Opposition parties will boycott elections in Burundi in protest at the president’s bid for a third term and on concerns that voting will not be fair, a party official said, escalating the nation’s worst political crisis since a civil war ended in 2005.
Weeks of unrest followed President Pierre Nkurunziza announcement in April that he would seek another five years in office. He justified the move, which his opponents said was unconstitutional and foreign governments have criticised, on the basis of a favourable court ruling.
Announcing the boycott by the group of 17 parties of the July 15 presidential election as well as a parliamentary poll scheduled for Monday, Francois Nyamoya, secretary general of the MSD party, told Reuters the votes would “not be credible.”
The dispute has plunged the nation into crisis, raising concerns in a region with a history of ethnic conflict and leading some Western donors to scale back aid.
Protests erupted after Nkurunziza announced his re-election bid, leading to about six weeks of almost daily clashes between stone-throwing demonstrators and police, who were seen firing into the ranks of angry youths.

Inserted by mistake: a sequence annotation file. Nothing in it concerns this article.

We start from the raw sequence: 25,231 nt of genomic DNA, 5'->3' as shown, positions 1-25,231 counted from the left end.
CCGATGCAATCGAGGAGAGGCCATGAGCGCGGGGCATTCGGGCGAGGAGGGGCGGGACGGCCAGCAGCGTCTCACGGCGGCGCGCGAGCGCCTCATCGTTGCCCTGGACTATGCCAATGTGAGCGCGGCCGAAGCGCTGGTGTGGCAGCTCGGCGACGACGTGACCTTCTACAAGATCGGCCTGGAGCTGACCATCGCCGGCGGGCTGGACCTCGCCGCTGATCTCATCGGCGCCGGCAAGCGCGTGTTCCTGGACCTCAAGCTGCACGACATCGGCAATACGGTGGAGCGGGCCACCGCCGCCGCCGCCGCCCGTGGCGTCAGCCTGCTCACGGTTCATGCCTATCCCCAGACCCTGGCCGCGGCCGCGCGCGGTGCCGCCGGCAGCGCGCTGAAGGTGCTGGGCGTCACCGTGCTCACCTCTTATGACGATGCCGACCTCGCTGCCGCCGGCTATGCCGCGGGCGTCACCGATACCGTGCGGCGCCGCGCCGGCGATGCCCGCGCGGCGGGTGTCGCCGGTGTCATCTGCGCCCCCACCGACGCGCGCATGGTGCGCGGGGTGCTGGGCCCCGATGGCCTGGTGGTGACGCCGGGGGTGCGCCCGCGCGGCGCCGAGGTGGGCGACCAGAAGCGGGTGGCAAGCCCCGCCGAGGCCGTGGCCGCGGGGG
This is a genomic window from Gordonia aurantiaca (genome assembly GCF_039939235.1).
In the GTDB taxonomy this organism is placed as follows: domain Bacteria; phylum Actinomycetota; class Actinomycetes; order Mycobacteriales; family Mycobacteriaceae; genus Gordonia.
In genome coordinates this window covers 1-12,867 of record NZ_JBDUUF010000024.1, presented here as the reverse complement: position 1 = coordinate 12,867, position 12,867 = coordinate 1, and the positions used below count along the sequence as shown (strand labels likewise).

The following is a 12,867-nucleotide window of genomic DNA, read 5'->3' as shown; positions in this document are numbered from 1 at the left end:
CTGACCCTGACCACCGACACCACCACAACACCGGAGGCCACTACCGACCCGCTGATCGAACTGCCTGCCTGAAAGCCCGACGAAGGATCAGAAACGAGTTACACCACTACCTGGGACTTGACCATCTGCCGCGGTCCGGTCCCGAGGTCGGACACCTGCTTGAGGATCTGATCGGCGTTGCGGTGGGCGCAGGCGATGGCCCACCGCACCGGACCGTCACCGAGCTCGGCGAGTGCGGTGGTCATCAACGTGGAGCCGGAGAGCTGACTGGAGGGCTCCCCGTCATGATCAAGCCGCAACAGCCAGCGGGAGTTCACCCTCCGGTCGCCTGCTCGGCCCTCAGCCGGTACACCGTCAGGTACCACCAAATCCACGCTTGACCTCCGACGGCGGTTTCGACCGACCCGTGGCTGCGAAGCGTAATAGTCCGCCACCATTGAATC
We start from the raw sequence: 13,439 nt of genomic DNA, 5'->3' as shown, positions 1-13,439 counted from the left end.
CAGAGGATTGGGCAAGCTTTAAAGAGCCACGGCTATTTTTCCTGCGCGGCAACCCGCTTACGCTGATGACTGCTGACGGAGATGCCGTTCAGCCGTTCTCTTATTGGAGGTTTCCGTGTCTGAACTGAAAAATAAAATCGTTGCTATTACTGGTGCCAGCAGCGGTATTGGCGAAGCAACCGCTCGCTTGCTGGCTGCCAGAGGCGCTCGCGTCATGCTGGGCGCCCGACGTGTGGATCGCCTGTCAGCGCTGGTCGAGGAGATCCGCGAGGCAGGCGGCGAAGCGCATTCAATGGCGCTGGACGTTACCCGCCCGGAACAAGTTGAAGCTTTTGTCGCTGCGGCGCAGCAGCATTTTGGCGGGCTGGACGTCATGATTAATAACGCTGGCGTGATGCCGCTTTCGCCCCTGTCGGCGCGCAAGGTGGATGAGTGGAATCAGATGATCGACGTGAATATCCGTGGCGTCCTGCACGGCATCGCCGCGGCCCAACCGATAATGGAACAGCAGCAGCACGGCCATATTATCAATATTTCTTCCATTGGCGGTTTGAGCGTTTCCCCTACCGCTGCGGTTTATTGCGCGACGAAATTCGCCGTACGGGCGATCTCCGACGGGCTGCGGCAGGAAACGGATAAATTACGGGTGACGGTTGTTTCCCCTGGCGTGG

The streets of the capital, where most of the rallies were held, have calmed but political tensions remain. The election schedule has already been pushed back several weeks because of the unrest.
One of Burundi’s vice presidents, Gervais Rufyikiri, said this week he had fled the country after he was threatened for denouncing Nkurunziza’s bid, an allegation denied by the government.
Government officials have repeatedly said they would guarantee a fair vote. When opposition parties threatened a boycott in the past, it said the ruling party’s rivals were worried about losing at the ballot box and so wanted to stay away.
Opponents say the CENI election commission that will oversee voting is biased.
Two of the commission’s five members resigned after the crisis erupted, including its vice president who fled Burundi. They have since been replaced.